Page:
Tuesday, September 27, 2011

For your next Acid trip

Not that I’ve ever done acid, but I imagine if one were to do acid this would keep the eye occupied for a good long while. 
Kaleidoscope. As a kid, do you remember those paper tubes with the crystals in the bottom, you hold them up to the light and turn the base to get a lovely array of ever changing colors and patterns? My aunt sent this to my mom who in turn sent it to me =) Family sharing! And now I’m sharing it with you. It’s a computer generated kaleidoscope. It’s really just pretty and cute. If you run your cursor across the image (which is already in motion) it changes as well. Enjoy!


Monday, September 26, 2011

Happy Mabon!

I was a bad witch this weekend. I didn’t do a full ritual for the Equinox but that’s ok. I feasted and baked and spent time with those closest to me. And as it’s a holiday of harvest and plenty I feel this was quite an alright way to spend it.
I did feel the need to make a seasonal offering in celebration though so this year I made apple bread. I brought all my ingredients over to Friends house and made a delightful apple bread. Autumn ingredients shared with  close friends is a good ritual in my book. Friends wife was tickled that I included them in my celebration. Friend responded with, well we’re practically family after all. I had mixed feelings about this but for all intents and purposes the sentiment was a warm one.
This recipe made two loafs. It was surprisingly balanced. I was afraid it would be uber sweet, but it wasn’t. Don’t get me wrong, it definitely had sweetness to it, but it wasn’t a smash in your face sweetness. I also used granny smith apples so there was a really nice balance.  Quite delightful. I love autumn. I love apples. I love baking with apples.

Apple Bread
Prep Time: 35 mins
Total Time: 1 hrs 35 mins
Yield: 2 loafs
-       3 cups flour
-       1 1/2 teaspoons cinnamon
-       1 teaspoon baking soda
-       1 teaspoon salt
-       1/4 teaspoon baking powder
-       3 eggs
-       2 cups sugar
-       1 cup oil
-       1 tablespoon vanilla
-       2 cups diced apples ( , without skins)
-       1/2 cup chopped walnuts
-       1 teaspoon flour
-       Mix flour, cinnamon, soda, salt and baking powder together.
-       Beat eggs and add sugar and oil.
-       Add vanilla and dry ingredients.
-       Stir in apples.
-       Mix walnuts in a tsp of flour and add to batter.
-       Pour into 2 greased loaf pans.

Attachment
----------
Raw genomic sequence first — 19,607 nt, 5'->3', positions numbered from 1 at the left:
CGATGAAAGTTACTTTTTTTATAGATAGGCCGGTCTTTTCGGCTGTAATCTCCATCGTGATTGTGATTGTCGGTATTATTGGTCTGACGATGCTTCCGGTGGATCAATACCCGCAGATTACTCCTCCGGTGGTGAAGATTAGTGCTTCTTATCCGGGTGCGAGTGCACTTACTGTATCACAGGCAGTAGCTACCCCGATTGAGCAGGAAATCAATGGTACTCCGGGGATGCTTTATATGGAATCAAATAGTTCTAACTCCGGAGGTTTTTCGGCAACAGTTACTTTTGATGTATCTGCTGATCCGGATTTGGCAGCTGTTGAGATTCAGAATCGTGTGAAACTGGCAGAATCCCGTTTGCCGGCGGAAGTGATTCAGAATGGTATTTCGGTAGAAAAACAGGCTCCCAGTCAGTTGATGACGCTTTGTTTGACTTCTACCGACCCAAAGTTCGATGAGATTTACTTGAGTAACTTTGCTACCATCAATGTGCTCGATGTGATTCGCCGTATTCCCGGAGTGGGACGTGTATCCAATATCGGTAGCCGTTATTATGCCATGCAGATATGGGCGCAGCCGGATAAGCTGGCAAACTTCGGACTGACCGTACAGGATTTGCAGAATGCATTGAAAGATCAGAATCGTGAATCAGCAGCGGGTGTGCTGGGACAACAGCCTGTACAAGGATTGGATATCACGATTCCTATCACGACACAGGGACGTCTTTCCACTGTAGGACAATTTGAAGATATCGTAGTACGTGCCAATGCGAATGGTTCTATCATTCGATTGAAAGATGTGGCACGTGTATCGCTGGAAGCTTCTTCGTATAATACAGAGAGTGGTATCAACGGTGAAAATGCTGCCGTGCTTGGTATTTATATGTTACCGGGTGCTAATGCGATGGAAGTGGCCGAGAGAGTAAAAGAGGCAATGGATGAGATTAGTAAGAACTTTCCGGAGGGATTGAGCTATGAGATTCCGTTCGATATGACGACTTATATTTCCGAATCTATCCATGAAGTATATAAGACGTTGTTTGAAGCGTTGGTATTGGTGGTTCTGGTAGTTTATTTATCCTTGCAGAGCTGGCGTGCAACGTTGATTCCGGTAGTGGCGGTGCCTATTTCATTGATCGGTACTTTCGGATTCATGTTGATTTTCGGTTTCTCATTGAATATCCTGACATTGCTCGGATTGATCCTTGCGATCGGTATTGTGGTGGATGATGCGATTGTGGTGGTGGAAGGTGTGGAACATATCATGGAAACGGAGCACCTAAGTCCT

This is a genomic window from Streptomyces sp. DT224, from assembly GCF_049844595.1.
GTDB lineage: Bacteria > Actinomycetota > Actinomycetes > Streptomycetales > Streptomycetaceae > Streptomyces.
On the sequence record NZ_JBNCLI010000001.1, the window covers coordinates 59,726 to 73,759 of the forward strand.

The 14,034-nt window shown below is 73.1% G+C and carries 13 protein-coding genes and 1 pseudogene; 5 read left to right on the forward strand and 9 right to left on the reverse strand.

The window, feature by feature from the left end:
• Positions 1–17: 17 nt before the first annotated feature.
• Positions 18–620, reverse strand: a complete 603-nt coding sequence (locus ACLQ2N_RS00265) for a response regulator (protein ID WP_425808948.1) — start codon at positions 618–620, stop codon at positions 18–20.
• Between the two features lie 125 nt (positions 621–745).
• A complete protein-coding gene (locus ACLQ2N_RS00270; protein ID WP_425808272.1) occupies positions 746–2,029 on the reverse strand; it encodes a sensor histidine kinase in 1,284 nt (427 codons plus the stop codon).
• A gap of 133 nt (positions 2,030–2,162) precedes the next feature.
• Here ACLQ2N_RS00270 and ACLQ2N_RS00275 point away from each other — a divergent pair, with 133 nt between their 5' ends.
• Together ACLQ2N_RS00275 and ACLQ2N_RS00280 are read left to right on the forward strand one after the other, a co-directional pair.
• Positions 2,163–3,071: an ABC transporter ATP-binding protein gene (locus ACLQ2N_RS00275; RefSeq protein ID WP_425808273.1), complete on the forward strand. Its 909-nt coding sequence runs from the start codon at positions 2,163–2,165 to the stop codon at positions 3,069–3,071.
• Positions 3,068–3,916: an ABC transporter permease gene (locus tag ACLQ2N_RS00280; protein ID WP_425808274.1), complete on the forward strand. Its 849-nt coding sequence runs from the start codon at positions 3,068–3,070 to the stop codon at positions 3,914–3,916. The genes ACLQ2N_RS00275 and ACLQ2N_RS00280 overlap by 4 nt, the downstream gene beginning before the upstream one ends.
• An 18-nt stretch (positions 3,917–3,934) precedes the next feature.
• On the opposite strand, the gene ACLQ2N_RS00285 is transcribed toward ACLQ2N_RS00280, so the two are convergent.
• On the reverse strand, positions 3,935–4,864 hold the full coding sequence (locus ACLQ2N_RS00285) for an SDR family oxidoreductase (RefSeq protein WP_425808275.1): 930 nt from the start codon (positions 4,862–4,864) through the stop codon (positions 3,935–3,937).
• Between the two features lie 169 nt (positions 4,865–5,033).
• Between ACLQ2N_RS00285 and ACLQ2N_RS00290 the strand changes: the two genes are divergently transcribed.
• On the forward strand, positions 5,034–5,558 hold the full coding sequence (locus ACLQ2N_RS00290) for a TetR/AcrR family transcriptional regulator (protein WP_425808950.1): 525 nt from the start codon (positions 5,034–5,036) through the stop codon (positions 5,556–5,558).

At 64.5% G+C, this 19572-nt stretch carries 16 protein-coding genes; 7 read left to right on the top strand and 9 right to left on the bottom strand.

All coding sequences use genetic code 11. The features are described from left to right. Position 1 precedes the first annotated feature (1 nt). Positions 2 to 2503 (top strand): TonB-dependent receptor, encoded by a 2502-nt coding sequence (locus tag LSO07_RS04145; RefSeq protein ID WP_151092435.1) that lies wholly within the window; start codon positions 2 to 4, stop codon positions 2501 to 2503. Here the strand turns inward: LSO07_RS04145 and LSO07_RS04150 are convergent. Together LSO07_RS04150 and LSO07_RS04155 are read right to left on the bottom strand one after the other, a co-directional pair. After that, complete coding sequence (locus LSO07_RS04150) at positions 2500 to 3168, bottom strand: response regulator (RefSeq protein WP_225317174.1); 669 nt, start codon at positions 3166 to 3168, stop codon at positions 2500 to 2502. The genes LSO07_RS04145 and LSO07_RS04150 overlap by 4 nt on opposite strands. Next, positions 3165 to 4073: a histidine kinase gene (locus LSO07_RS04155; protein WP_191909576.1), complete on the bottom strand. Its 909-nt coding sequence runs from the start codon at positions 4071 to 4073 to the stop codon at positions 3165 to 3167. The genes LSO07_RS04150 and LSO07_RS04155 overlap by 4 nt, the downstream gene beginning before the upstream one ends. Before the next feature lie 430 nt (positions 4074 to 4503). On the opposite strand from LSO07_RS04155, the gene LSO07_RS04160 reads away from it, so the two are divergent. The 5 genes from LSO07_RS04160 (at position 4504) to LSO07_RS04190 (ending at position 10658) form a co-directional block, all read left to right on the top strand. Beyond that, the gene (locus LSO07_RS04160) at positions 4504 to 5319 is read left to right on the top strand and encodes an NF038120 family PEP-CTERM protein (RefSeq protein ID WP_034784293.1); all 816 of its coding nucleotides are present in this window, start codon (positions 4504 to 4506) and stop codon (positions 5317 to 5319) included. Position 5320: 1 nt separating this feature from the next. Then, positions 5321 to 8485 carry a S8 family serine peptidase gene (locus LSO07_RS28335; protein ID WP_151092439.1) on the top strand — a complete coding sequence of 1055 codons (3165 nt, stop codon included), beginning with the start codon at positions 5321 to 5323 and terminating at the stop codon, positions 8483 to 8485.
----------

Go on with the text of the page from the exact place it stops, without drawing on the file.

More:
-       Bake at 350 degrees for 1 hour.

Friday, September 23, 2011

French Apple Tart

Mmmmm it’s apple season again! Seriously I love fall. I love autumn weather, autumn holidays, autumn scents, autumn foods. And nothing is more fall-like than apples =) Last Sunday I made a big dinner for me, Roommate and her boyfriend. I made Braised Morroccan Chicken with Apricots, Turkish Almond Soup, and a French Apple Tart. All of which came out fantastically. I was stoked about the tart though. I’ve never made it before and it was simply and utterly delightful. Roommate is kind of a finicky eater, especially with desserts, and she had 3rds. And leftovers. If you like apple pie but want something a little easier to make, and a little lighter, this is the perfect compromise.

French Apple Tart
For the pastry:
2 cups all-purpose flour
1/2 teaspoon kosher salt
1 tablespoon sugar
12 tablespoons (11/2 sticks) cold unsalted butter, diced
1/2 cup ice water
For the apples:
4 Granny Smith apples
1/2 cup sugar
4 tablespoons (1/2 stick) cold unsalted butter, small diced
1/2 cup apricot jelly or warm sieved apricot jam
2 tablespoons Calvados, rum, or water
For the pastry, place the flour, salt, and sugar in the bowl of a food processor fitted with the steel blade. Pulse for a few seconds to combine. Add the butter and pulse 10 to 12 times, until the butter is in small bits the size of peas. With the motor running, pour the ice water down the feed tube and pulse just until the dough starts to come together. Dump onto a floured board and knead quickly into a ball. Wrap in plastic and refrigerate for at least 1 hour.
Preheat the oven to 400 degrees F. Line a sheet pan with parchment paper.
Roll the dough slightly larger than 10 by 14-inches. Using a ruler and a small knife, trim the edges. Place the dough on the prepared sheet pan and refrigerate while you prepare the apples.
Peel the apples and cut them in half through the stem. Remove the stems and cores with a sharp knife and a melon baler. Slice the apples crosswise in 1/4-inch thick slices. Place overlapping slices of apples diagonally down the middle of the tart and continue making diagonal rows on both sides of the first row until the pastry is covered with apple slices. (I tend not to use the apple ends in order to make the arrangement beautiful.) Sprinkle with the full 1/2 cup of sugar and dot with the butter. Sprinkle lightly with cinnamon.